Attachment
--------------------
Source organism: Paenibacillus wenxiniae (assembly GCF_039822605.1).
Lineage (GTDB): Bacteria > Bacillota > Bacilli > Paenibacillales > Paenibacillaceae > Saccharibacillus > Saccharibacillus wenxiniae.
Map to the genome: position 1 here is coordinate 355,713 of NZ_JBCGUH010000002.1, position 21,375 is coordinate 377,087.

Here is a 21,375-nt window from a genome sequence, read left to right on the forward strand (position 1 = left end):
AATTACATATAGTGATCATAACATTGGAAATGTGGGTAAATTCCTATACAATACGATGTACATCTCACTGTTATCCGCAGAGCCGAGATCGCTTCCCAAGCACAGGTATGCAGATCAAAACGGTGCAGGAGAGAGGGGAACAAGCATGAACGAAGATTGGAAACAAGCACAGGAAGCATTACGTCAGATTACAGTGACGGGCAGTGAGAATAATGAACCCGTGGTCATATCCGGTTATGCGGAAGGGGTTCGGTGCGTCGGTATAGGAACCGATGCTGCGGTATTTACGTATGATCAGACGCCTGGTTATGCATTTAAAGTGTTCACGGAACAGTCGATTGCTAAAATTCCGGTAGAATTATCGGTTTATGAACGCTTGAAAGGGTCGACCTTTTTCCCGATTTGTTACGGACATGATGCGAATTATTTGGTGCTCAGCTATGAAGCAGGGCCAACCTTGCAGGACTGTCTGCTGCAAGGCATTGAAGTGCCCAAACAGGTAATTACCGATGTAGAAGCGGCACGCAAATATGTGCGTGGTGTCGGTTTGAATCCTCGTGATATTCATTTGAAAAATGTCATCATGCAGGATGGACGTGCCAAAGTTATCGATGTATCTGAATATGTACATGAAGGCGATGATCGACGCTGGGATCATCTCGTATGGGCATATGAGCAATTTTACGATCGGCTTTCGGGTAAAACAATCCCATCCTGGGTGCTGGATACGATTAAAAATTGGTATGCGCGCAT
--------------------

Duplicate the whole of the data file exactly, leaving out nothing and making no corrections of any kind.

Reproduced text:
Source organism: Paenibacillus wenxiniae (assembly GCF_039822605.1).
Lineage (GTDB): Bacteria > Bacillota > Bacilli > Paenibacillales > Paenibacillaceae > Saccharibacillus > Saccharibacillus wenxiniae.
Map to the genome: position 1 here is coordinate 355,713 of NZ_JBCGUH010000002.1, position 21,375 is coordinate 377,087.

Here is a 21,375-nt window from a genome sequence, read left to right on the forward strand (position 1 = left end):
AATTACATATAGTGATCATAACATTGGAAATGTGGGTAAATTCCTATACAATACGATGTACATCTCACTGTTATCCGCAGAGCCGAGATCGCTTCCCAAGCACAGGTATGCAGATCAAAACGGTGCAGGAGAGAGGGGAACAAGCATGAACGAAGATTGGAAACAAGCACAGGAAGCATTACGTCAGATTACAGTGACGGGCAGTGAGAATAATGAACCCGTGGTCATATCCGGTTATGCGGAAGGGGTTCGGTGCGTCGGTATAGGAACCGATGCTGCGGTATTTACGTATGATCAGACGCCTGGTTATGCATTTAAAGTGTTCACGGAACAGTCGATTGCTAAAATTCCGGTAGAATTATCGGTTTATGAACGCTTGAAAGGGTCGACCTTTTTCCCGATTTGTTACGGACATGATGCGAATTATTTGGTGCTCAGCTATGAAGCAGGGCCAACCTTGCAGGACTGTCTGCTGCAAGGCATTGAAGTGCCCAAACAGGTAATTACCGATGTAGAAGCGGCACGCAAATATGTGCGTGGTGTCGGTTTGAATCCTCGTGATATTCATTTGAAAAATGTCATCATGCAGGATGGACGTGCCAAAGTTATCGATGTATCTGAATATGTACATGAAGGCGATGATCGACGCTGGGATCATCTCGTATGGGCATATGAGCAATTTTACGATCGGCTTTCGGGTAAAACAATCCCATCCTGGGTGCTGGATACGATTAAAAATTGGTATGCGCGCAT